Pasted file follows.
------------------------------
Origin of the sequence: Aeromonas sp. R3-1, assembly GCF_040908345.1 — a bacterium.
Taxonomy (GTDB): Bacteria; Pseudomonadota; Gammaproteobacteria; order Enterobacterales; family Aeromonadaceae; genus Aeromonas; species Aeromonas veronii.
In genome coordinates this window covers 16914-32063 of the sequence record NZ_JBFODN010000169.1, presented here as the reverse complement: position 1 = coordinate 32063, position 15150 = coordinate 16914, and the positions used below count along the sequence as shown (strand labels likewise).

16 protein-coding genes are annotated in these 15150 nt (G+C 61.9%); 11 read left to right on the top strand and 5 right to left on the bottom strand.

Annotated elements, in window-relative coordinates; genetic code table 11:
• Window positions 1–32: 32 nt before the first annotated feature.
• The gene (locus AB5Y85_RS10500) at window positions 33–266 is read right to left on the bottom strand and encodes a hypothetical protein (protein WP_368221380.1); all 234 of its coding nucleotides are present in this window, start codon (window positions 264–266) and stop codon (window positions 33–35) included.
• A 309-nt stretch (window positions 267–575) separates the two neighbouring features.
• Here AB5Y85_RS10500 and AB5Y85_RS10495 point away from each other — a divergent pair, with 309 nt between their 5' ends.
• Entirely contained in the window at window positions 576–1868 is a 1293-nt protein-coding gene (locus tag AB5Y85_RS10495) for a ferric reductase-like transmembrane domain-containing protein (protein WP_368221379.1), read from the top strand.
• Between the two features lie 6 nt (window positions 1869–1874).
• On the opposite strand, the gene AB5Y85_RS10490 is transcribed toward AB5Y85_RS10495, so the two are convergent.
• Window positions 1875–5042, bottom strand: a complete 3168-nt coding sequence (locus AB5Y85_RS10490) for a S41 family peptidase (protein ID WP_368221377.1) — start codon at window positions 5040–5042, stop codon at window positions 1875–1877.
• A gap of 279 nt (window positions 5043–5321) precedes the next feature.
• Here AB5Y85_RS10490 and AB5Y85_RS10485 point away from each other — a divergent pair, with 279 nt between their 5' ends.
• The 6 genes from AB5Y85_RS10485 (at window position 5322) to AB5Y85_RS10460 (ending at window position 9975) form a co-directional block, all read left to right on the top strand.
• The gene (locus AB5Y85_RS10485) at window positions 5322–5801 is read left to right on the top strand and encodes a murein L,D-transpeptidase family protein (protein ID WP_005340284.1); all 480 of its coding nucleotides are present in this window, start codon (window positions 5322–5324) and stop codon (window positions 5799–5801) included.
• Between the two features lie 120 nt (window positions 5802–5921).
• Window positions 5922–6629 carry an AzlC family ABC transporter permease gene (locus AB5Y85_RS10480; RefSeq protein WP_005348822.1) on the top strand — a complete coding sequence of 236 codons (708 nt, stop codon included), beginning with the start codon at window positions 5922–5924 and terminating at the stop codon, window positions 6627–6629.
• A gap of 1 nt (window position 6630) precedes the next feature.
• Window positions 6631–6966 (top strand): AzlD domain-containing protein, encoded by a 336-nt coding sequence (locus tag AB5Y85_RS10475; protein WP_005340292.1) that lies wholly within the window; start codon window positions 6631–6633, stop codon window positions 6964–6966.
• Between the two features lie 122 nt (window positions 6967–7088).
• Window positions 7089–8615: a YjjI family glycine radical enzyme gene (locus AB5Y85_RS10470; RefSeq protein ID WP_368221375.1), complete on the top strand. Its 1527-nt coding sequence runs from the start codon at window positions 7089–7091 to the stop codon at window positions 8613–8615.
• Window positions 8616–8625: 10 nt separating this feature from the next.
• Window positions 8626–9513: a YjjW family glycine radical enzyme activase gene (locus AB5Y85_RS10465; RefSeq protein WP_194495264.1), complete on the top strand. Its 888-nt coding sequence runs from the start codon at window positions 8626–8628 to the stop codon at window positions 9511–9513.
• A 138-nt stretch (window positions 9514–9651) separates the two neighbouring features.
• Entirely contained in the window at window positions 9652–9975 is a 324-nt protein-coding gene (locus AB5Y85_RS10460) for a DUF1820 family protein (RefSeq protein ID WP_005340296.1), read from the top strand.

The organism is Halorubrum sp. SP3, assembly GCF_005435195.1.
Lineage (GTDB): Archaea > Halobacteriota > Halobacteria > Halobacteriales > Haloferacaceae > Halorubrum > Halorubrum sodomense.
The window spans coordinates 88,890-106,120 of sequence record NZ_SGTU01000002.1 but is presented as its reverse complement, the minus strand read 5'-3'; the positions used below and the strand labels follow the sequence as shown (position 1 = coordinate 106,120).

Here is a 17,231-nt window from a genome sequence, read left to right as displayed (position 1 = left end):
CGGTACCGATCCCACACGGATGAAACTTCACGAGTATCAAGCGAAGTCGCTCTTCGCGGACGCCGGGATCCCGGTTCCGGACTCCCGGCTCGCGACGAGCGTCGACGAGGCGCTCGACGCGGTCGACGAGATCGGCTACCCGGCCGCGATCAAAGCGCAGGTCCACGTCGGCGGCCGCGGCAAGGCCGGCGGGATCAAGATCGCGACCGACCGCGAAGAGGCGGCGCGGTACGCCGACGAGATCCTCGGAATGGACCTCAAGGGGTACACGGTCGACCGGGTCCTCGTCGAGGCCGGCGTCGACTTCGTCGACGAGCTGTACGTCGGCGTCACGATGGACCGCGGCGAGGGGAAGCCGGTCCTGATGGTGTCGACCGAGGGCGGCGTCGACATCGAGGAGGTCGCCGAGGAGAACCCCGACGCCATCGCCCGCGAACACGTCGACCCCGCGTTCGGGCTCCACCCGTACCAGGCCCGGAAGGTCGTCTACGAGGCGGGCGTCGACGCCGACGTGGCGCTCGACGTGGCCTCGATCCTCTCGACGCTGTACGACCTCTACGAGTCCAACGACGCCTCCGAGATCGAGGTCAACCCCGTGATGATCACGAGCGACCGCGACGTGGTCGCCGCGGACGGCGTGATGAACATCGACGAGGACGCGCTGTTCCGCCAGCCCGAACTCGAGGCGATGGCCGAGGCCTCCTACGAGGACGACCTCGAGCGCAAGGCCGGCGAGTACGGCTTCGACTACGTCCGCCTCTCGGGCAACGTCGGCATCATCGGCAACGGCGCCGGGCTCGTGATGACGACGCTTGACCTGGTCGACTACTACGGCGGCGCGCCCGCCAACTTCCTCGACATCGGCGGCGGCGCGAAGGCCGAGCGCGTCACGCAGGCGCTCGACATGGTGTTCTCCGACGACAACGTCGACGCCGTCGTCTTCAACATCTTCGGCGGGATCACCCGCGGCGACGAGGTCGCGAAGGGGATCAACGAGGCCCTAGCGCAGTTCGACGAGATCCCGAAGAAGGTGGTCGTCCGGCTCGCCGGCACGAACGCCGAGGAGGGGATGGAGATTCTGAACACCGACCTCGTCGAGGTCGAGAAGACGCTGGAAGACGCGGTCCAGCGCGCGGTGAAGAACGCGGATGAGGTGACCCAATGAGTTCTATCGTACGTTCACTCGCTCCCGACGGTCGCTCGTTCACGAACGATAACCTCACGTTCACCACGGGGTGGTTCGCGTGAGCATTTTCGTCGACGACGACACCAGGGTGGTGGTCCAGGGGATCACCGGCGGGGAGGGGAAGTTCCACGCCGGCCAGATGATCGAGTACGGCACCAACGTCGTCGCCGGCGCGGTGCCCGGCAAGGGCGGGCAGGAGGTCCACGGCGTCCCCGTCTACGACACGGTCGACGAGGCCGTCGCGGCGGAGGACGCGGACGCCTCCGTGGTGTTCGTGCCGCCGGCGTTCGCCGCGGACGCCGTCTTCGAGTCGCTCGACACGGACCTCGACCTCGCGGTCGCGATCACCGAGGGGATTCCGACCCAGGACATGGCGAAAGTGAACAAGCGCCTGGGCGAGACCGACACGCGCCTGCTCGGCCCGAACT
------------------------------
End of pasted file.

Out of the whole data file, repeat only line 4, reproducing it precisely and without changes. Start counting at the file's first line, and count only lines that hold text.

16 protein-coding genes are annotated in these 15150 nt (G+C 61.9%); 11 read left to right on the top strand and 5 right to left on the bottom strand.